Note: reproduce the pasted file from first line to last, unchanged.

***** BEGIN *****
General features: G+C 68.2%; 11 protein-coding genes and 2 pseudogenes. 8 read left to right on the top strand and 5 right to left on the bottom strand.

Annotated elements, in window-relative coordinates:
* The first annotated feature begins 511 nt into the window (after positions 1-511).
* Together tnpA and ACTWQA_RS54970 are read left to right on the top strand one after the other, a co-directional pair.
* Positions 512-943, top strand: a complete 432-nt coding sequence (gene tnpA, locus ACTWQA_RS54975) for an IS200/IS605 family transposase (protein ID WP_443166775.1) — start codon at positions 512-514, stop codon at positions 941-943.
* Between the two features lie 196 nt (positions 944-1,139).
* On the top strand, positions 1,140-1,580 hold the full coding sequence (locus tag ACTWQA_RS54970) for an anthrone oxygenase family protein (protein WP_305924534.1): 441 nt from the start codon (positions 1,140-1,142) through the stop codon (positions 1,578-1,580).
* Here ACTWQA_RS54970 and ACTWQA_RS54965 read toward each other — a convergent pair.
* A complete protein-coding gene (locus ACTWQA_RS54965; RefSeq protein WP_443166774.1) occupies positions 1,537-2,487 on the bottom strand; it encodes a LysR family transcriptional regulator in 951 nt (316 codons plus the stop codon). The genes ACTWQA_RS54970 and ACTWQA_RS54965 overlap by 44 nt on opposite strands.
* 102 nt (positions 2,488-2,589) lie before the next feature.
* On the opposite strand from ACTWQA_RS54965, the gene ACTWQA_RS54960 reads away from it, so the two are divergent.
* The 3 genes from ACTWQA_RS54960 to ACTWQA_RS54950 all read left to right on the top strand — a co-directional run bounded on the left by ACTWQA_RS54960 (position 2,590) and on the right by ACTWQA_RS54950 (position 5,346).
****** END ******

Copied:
General features: G+C 68.2%; 11 protein-coding genes and 2 pseudogenes. 8 read left to right on the top strand and 5 right to left on the bottom strand.

Annotated elements, in window-relative coordinates:
* The first annotated feature begins 511 nt into the window (after positions 1-511).
* Together tnpA and ACTWQA_RS54970 are read left to right on the top strand one after the other, a co-directional pair.
* Positions 512-943, top strand: a complete 432-nt coding sequence (gene tnpA, locus ACTWQA_RS54975) for an IS200/IS605 family transposase (protein ID WP_443166775.1) — start codon at positions 512-514, stop codon at positions 941-943.
* Between the two features lie 196 nt (positions 944-1,139).
* On the top strand, positions 1,140-1,580 hold the full coding sequence (locus tag ACTWQA_RS54970) for an anthrone oxygenase family protein (protein WP_305924534.1): 441 nt from the start codon (positions 1,140-1,142) through the stop codon (positions 1,578-1,580).
* Here ACTWQA_RS54970 and ACTWQA_RS54965 read toward each other — a convergent pair.
* A complete protein-coding gene (locus ACTWQA_RS54965; RefSeq protein WP_443166774.1) occupies positions 1,537-2,487 on the bottom strand; it encodes a LysR family transcriptional regulator in 951 nt (316 codons plus the stop codon). The genes ACTWQA_RS54970 and ACTWQA_RS54965 overlap by 44 nt on opposite strands.
* 102 nt (positions 2,488-2,589) lie before the next feature.
* On the opposite strand from ACTWQA_RS54965, the gene ACTWQA_RS54960 reads away from it, so the two are divergent.
* The 3 genes from ACTWQA_RS54960 to ACTWQA_RS54950 all read left to right on the top strand — a co-directional run bounded on the left by ACTWQA_RS54960 (position 2,590) and on the right by ACTWQA_RS54950 (position 5,346).